Could Russell Wilson go to Cowboys? His contract is an obstacle ... and other teams might fit better

Nate Davis

It seems like Russell Wilson's name bubbles up around this time every year – the quarterback however briefly linked to the NFL's winter hot stove as a superstar who might be traded.

Obviously, that's never happened. And it typically doesn't take long for Wilson rumors to die down, No. 3 firmly established as the greatest QB in Seattle Seahawks history after just nine seasons.

But things could be getting grungy up in the Pacific Northwest, The Athletic detailing what appears to be a growing rift between Wilson and the Seahawks in a story published Thursday. Evidently, Wilson's camp has even discussed potential trade scenarios, including at least four specific landing spots: The Las Vegas Raiders, Miami Dolphins, New Orleans Saints and New York Jets. ESPN subsequently reported the Chicago Bears and Dallas Cowboys were on his wish list, along with the Raiders and Saints, but did not mention the Dolphins or Jets.

Could Seahawks QB Russell Wilson soon be a Dallas Cowboy? Never say never.

Does this mean Wilson will soon find himself in a new uniform? Recent cap-busting trades of Carson Wentz and Jared Goff underscore that you should never discount even the wildest trade scenarios in the ever-evolving NFL. But moving Wilson seems like more a potential eventuality than an imminent development.

Why? Let's break it down:

Wilson's contract

When he agreed to his four-year, $140 million extension in 2019, it was the richest deal in NFL history in terms of average annual ($35 million per year) compensation. Wilson has since been overtaken by Patrick Mahomes and Deshaun Watson but remains one of the league's most richly paid players.

However the pact, which took effect last season, also doesn't make him easy to offload. Dealing Wilson now would force $39 million in dead money onto Seattle's salary cap – and that would surpass the record amount of dead money ($33.8 million) the Wentz trade just triggered onto the Philadelphia Eagles' bottom line. (Of course, this is a different NFL given just weeks prior to that, the Los Angles Rams dealt Goff despite the $22.2 million hit they incurred, the pre-Wentz high-water mark.)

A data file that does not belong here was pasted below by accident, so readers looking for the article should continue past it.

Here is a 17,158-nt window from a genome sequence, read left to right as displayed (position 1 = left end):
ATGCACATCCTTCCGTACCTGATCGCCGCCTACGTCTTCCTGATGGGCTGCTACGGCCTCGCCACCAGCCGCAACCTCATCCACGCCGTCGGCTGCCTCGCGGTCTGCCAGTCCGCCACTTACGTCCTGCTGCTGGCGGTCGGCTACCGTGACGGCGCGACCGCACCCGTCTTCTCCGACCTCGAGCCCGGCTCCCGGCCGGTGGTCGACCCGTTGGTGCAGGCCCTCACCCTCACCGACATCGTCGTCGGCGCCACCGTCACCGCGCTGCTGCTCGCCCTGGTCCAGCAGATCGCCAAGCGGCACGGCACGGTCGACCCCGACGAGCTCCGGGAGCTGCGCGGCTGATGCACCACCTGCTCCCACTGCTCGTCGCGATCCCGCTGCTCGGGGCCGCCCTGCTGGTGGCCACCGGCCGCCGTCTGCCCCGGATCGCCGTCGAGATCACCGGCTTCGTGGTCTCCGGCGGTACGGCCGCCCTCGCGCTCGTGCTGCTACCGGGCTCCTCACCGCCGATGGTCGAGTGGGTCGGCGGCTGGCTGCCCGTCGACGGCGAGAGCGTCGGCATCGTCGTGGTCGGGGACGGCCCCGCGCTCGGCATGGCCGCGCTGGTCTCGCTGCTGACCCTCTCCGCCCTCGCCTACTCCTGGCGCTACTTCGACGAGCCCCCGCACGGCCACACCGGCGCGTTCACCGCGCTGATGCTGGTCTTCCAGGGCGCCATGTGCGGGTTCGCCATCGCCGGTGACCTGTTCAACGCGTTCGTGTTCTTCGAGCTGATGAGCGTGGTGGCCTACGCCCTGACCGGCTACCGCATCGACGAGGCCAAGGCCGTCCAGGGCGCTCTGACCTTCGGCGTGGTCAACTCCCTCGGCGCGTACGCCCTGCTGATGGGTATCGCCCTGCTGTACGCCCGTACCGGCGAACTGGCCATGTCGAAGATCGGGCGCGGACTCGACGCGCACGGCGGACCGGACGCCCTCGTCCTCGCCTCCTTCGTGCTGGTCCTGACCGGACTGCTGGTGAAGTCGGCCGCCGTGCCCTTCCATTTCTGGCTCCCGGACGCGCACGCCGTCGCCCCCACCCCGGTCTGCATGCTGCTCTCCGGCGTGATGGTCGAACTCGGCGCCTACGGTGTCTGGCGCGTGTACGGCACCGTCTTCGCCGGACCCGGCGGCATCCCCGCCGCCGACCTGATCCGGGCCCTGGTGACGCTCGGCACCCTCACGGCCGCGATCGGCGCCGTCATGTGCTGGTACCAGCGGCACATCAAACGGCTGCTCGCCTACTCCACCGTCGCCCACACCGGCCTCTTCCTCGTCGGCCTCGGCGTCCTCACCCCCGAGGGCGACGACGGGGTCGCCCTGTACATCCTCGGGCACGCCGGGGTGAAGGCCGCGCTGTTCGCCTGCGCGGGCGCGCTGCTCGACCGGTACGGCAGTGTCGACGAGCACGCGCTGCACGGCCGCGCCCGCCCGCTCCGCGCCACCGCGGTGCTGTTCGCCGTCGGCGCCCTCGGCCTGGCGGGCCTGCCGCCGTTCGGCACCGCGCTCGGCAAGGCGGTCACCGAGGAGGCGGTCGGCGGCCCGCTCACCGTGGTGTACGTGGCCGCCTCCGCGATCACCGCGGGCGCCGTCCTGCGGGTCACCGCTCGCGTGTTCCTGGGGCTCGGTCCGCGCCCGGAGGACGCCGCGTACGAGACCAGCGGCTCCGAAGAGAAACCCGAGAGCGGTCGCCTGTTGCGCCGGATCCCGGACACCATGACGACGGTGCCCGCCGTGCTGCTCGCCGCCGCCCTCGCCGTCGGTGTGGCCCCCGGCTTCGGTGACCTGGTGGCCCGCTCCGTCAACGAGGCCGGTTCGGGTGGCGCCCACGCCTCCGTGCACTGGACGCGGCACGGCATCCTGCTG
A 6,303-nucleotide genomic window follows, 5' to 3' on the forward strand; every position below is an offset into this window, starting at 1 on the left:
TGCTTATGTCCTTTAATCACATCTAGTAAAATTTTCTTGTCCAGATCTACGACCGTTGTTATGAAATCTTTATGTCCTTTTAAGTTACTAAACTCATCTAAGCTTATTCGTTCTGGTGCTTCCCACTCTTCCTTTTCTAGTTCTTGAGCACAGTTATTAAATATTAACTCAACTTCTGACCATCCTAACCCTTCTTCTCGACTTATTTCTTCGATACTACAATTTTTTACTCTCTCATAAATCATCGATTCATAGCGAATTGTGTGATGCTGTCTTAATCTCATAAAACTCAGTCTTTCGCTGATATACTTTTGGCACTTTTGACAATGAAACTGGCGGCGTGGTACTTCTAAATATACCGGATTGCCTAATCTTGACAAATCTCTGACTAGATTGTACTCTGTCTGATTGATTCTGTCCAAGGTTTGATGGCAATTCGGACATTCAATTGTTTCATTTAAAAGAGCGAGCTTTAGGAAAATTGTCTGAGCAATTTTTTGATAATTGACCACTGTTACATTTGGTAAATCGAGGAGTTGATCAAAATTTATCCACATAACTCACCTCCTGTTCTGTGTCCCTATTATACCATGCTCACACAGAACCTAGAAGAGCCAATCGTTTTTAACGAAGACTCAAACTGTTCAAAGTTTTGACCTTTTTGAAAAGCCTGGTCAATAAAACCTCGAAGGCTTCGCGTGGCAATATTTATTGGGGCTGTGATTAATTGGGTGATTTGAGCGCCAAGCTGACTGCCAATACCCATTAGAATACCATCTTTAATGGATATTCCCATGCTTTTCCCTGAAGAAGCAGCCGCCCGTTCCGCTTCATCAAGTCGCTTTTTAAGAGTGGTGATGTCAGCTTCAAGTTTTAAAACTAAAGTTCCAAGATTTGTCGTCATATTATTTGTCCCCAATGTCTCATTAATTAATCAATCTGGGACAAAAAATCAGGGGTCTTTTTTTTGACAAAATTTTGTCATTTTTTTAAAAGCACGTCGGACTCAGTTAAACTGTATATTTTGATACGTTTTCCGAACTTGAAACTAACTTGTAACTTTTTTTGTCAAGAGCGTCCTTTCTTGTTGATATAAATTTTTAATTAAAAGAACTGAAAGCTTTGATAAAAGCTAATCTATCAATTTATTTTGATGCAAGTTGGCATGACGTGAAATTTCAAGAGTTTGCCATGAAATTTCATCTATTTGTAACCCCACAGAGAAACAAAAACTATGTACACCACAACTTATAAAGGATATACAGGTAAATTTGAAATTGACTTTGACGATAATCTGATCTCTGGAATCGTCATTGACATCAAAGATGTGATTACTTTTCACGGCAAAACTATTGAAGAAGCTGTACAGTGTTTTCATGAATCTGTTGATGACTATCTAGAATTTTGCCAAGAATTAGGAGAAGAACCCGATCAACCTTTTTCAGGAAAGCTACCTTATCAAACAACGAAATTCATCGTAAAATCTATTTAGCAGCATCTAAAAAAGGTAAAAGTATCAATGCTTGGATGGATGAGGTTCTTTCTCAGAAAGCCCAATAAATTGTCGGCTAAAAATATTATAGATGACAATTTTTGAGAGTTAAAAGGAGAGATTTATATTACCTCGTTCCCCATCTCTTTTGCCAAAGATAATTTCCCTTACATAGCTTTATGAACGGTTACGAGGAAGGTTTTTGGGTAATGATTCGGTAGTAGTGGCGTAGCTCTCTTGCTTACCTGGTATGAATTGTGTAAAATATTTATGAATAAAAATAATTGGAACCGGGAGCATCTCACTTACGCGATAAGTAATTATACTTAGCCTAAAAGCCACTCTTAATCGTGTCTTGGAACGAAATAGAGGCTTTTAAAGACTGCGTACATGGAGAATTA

Still, for a Seahawks team that's long been built to win now, hard to see them willingly take that kind of financial hit while simultaneously inviting quarterback chaos by dealing one of the league's five best passers.

Wilson's contract ... again

The seven-time Pro Bowler had the foresight to get a full no-trade clause embedded into his agreement, meaning he has to approve any potential deal Seattle finds for him.

It's great for Wilson from a career-control standpoint, which is the whole purpose of the clause. However if he really wants out of town, it also limits what the Seahawks can (and might be willing) to do. In that vein, let's explore the (four? six?) teams apparently on his radar.

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Chicago Bears

GM Ryan Pace isn't shy about trading high draft picks – remember, he sent the Raiders two first-rounders in the Khalil Mack deal in 2018. He'd probably have to be willing to ship Seattle at least a trio of Round 1 choices and maybe add sweetener. Like most teams, the Bears would have to create a chunk of room to accommodate Wilson's contract – but that might be a no-brainer given the thin ice coach Matt Nagy and, especially, Pace appear to be on after failing to turn Mitchell Trubisky into a star.

Las Vegas Raiders